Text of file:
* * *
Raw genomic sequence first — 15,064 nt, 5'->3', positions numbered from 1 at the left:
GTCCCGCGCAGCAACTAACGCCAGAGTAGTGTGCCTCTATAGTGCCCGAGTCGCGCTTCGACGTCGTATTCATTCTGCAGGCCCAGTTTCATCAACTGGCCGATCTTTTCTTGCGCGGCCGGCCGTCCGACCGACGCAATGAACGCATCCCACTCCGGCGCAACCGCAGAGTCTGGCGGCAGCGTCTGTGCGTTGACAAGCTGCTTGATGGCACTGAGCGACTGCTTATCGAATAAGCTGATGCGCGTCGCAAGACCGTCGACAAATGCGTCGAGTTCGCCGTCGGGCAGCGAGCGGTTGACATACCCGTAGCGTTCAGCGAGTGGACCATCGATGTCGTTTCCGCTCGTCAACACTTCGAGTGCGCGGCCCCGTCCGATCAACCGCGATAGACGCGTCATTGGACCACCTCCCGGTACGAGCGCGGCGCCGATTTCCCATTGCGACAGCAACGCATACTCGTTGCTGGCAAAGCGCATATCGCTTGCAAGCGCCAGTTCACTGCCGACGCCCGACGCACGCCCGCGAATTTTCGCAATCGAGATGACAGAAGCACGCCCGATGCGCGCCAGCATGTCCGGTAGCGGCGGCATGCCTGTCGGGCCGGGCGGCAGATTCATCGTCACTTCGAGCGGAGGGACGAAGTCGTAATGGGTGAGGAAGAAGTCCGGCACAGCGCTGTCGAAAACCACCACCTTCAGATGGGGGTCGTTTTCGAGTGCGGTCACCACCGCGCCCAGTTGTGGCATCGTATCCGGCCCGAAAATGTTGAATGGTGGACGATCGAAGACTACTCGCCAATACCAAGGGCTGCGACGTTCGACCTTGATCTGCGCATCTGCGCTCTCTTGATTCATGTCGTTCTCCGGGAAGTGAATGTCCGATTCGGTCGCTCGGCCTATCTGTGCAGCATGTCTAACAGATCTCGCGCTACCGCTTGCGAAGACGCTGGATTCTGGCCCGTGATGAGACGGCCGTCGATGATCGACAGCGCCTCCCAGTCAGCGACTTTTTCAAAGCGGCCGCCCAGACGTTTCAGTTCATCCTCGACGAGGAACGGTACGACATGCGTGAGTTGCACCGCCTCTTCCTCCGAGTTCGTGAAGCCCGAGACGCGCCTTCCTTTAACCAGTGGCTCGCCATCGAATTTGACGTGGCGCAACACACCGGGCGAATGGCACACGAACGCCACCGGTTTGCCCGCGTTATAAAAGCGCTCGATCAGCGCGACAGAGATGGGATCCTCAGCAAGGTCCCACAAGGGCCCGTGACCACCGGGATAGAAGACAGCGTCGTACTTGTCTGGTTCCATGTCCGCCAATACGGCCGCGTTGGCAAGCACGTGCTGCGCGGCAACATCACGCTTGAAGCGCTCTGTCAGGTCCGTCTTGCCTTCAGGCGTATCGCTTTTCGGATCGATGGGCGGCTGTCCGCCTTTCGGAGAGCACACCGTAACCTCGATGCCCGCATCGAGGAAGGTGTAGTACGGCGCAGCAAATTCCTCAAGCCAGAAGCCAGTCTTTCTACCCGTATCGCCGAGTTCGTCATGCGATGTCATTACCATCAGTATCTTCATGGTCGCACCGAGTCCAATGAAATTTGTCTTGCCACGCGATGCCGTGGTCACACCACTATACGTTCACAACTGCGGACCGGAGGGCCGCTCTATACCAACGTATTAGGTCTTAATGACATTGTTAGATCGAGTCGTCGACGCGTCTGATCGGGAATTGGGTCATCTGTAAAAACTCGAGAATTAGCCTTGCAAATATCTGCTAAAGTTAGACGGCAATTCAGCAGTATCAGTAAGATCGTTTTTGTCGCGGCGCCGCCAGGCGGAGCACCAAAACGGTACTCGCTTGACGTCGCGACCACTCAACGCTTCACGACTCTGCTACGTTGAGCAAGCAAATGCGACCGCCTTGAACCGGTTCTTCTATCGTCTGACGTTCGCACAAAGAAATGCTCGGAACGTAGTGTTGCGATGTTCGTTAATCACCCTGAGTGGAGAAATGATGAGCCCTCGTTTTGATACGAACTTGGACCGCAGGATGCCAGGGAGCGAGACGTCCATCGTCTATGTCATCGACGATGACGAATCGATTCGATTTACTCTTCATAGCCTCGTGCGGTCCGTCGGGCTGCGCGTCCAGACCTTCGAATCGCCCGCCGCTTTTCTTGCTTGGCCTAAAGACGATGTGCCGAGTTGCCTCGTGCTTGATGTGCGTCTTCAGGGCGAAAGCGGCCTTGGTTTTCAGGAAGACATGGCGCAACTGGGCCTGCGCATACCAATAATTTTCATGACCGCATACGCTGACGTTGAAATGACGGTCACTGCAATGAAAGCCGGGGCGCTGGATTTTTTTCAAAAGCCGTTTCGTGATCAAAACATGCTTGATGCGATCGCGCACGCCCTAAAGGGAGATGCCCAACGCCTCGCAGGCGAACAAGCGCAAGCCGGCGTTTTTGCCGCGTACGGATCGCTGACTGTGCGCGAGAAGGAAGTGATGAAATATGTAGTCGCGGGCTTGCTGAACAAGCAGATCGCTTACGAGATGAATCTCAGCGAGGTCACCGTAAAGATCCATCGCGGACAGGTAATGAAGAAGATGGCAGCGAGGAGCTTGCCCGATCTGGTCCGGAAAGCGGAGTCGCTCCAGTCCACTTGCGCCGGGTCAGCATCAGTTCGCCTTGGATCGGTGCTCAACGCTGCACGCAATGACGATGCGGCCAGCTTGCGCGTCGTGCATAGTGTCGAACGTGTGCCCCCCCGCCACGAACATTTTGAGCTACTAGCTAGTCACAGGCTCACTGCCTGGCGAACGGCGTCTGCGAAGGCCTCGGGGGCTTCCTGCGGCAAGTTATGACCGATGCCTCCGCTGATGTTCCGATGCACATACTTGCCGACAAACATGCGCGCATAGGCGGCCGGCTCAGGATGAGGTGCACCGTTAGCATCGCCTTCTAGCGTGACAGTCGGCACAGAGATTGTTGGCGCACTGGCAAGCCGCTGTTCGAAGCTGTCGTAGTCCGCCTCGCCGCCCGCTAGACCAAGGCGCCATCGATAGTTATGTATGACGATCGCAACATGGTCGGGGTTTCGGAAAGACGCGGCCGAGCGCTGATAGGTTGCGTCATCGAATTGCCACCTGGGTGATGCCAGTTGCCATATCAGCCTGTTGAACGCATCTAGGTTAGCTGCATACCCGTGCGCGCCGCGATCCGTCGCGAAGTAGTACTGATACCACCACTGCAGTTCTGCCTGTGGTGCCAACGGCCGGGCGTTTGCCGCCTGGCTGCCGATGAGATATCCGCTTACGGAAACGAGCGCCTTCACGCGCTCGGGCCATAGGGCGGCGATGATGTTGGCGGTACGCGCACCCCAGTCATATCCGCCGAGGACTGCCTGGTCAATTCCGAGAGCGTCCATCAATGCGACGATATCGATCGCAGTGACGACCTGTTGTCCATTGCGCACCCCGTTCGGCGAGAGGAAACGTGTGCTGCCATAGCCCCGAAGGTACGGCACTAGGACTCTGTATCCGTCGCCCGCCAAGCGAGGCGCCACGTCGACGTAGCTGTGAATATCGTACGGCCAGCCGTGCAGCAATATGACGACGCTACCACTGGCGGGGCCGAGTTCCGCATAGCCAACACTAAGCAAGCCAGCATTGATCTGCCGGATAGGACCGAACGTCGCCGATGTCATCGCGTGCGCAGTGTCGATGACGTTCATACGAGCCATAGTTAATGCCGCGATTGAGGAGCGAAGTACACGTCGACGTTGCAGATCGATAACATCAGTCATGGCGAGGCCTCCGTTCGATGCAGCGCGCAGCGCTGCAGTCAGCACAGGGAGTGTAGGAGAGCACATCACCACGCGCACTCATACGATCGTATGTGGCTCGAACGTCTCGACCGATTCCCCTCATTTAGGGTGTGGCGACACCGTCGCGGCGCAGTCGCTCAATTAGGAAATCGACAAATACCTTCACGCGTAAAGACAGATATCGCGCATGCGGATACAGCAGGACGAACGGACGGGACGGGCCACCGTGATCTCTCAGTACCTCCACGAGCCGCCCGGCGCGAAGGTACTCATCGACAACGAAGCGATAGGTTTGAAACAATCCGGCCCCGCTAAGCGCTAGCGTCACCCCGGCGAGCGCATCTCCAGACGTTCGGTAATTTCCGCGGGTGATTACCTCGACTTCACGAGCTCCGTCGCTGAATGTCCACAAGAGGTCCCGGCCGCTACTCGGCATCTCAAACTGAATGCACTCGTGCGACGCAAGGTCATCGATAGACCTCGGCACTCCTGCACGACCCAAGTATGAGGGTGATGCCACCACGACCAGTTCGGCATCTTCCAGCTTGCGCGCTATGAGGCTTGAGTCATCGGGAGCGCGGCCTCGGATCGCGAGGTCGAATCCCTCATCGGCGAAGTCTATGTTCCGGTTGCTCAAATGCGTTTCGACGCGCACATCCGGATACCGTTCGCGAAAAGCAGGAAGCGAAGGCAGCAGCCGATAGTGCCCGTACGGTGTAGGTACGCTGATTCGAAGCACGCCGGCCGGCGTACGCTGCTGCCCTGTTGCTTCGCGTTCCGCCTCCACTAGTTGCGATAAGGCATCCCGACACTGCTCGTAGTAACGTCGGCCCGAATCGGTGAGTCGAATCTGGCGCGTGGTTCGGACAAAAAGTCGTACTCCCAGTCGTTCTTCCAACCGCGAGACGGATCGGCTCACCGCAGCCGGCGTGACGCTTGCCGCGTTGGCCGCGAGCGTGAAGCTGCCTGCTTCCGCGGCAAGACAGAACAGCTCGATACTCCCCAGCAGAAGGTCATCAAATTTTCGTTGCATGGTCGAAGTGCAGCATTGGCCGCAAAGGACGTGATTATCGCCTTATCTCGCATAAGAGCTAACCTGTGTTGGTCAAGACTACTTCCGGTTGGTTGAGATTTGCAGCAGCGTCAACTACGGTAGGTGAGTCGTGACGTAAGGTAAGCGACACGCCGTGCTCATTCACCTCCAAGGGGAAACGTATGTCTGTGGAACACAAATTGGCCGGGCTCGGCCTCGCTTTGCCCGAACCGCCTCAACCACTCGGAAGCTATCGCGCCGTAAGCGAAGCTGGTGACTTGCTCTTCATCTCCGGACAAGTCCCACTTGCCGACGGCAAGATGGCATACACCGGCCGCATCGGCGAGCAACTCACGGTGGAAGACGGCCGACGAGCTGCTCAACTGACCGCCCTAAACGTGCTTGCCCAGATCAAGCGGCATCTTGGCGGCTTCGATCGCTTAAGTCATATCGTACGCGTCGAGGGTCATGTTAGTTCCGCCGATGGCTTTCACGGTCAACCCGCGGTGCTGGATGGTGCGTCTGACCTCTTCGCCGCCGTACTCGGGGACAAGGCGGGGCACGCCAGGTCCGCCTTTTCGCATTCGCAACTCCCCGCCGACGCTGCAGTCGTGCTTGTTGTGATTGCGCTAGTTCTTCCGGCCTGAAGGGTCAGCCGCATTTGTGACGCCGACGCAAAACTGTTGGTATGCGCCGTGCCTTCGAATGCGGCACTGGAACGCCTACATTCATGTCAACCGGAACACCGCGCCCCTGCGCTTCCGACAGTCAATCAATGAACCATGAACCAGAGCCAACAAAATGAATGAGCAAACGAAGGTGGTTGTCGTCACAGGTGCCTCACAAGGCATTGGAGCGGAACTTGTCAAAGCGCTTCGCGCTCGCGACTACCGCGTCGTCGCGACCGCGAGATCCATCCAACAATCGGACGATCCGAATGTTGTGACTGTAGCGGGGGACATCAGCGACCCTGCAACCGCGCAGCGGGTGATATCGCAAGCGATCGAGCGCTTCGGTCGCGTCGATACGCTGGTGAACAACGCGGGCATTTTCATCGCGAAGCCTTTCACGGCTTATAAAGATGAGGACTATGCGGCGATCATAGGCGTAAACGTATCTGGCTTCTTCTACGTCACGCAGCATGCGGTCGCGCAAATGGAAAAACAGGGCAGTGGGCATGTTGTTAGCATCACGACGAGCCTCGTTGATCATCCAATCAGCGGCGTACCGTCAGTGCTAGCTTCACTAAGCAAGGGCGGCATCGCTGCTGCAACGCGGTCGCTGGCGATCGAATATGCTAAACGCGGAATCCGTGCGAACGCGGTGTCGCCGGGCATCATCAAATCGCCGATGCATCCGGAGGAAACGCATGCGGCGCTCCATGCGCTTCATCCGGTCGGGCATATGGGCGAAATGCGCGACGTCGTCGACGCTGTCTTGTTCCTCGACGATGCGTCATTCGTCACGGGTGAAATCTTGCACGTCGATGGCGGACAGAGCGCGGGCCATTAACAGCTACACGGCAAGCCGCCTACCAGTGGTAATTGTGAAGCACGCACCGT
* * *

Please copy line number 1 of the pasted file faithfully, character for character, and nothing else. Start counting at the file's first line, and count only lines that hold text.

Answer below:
Raw genomic sequence first — 15,064 nt, 5'->3', positions numbered from 1 at the left: